By the time Farinholt would earn his third Silver Star, he had been promoted to Technical Sergeant and became the senior-NCO of his platoon. His citation would state "T/SGT Joseph A. Farinholt, 20343338, 175th Infantry, US Army for gallantry in action against the enemy in Germany. On 13 October, 1944, during a period of heavy and constant enemy shelling, casualties were sustained in the 1st Battalion, 175th Infantry. Amidst this intense barrage of fire, T Sgt Farinholt left his sheltered position and went to the aid of the wounded where he administered first aid treatment and personally evacuated four casualties to a place of safety. The outstanding courage and unselfish devotion to duty displayed by T Sgt Farinholt while under decimating enemy fire, reflect great credit upon himself and the military service. Entered military service from Maryland."

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"Lighting at Bourheim" from the National Guard Heritage Series

TSgt Farinholt's final Silver Star would be earned in the defense of Bourheim, when his unit's position was attacked by German forces accompanied by a Tiger tank. After one of TSgt. Farinholt's anti-tank crews were killed by a Tiger tank leading a tank column into Boruheim, TSgt. Farinholt would single-handedly man the anti-tank gun and successfully would detrack the Tiger tank, which then blocked the rest of the tank column. However, TSgt. Farinholt would become wounded when the tank returned fire. He sustained 26 bullet wounds, a shattered bone in his right leg, and shrapnel from the tank’s main gun. Even with these severe wounds, TSgt. Farinholt would successfully manage to escape and drive back in a jeep to his company headquarters, allowing for a P-47 airstrike against the German column. His citation would state:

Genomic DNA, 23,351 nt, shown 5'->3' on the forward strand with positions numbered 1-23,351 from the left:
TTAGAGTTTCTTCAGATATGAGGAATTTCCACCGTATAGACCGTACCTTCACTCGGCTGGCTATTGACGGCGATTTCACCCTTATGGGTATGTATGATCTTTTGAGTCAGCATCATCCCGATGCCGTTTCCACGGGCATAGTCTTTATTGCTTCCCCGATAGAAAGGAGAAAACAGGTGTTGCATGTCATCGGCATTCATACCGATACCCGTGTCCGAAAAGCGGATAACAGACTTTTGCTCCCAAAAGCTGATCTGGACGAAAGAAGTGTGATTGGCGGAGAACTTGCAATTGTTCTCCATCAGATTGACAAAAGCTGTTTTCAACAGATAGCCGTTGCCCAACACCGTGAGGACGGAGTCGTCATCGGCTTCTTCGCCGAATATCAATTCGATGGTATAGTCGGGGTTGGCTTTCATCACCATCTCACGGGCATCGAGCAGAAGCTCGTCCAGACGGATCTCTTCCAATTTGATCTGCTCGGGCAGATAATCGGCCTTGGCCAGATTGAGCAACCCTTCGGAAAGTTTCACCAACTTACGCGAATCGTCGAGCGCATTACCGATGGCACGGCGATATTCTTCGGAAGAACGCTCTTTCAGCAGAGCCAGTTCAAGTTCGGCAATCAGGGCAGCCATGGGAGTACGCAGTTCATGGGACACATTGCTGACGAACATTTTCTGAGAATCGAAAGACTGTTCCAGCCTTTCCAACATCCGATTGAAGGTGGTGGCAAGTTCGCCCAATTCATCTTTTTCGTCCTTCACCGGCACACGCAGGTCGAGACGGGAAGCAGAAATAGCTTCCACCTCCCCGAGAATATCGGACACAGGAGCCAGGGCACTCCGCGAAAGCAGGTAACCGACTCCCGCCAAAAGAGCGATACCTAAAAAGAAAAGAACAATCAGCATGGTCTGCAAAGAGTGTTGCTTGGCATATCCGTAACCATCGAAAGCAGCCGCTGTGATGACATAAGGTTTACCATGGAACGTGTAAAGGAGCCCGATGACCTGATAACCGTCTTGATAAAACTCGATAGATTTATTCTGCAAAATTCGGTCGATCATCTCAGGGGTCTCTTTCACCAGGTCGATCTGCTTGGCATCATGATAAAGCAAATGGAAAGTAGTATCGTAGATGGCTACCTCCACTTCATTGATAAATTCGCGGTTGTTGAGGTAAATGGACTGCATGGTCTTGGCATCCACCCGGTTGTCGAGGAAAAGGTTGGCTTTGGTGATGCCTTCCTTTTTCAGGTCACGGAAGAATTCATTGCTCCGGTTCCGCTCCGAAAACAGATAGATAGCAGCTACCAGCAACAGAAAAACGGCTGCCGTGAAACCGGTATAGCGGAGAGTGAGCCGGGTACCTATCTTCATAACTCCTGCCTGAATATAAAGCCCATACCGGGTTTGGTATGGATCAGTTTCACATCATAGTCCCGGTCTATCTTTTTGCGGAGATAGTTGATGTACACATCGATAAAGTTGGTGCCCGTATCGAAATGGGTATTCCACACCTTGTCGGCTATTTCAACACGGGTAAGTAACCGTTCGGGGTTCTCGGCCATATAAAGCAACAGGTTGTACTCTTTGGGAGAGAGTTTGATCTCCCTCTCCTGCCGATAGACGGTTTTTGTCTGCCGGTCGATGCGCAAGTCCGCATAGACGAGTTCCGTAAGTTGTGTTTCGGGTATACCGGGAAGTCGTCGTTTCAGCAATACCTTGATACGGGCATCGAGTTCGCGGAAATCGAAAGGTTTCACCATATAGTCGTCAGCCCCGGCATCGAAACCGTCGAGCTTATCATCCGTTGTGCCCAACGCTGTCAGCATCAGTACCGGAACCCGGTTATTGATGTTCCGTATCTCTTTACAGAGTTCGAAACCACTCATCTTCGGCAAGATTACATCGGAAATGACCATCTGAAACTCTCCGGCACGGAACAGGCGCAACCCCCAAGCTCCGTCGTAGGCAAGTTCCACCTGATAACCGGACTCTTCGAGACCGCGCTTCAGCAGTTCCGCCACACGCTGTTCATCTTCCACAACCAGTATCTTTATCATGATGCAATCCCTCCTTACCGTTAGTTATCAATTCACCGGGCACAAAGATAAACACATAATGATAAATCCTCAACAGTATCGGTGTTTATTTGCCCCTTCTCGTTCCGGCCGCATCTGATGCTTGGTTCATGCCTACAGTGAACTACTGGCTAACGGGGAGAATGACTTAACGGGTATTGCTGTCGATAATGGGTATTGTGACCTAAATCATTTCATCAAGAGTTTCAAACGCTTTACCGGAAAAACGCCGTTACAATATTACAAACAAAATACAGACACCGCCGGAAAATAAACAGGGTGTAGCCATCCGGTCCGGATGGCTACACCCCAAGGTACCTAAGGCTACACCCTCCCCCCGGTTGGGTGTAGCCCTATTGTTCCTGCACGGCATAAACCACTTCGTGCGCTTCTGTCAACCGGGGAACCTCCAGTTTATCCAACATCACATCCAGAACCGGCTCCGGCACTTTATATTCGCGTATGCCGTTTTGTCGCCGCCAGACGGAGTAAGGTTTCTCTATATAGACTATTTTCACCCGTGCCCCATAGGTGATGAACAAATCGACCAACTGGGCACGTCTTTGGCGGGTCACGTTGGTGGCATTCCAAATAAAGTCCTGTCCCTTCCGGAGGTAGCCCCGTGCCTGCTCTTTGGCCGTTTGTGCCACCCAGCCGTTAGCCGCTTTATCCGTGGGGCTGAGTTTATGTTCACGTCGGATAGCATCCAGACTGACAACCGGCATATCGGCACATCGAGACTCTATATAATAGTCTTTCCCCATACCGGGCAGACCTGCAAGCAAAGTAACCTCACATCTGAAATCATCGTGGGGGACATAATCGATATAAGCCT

"T/SGT Joseph A. Farinholt 20343338, 175th Infantry US Army for gallantry in action against the enemy in Germany. On 26 November, 1944, while the Third Battalion 175th Infantry was defending the town of Bourheim, enemy Infantryman supported by tanks entered the town and advance against the battalion's thinly held line. Realizing the gravity of the situation , T SGT Farinholt ordered his antitank platoon to remain in position where they delivered such devastating fire upon the enemy that they were forced to divert their attack to another sector of the town. Then, finding all communications severed by enemy artillery fire, T/SGT Farinholt , despite suffering from a broken leg, asked to be placed in a vehicle while he drove under fire to the command post to inform the Staff of the situation. Such courageous actions reflect great credit upon himself and the military service. Entered Military Service from Maryland."

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Joseph Farinholt's gravestone

TSgt. Joseph Farinholt would survive the war, recovering in an army hospital for two years from his wounds. During his time in the hospital, he would meet his soon-to-be wife, one of the army nurses who took care of him; They would have four children together. TSgt Joseph Farinholt would also receive the Bronze Star for his contribution for the war effort, a purple heart, and a Belgium Croix de Guerre. He passed away peacefully on June 11, 2002 at the age of 79.


Ever Forward.


Written by Cpl. Dawdy
Edited by Sgt. Gibson & Cpl. Tilley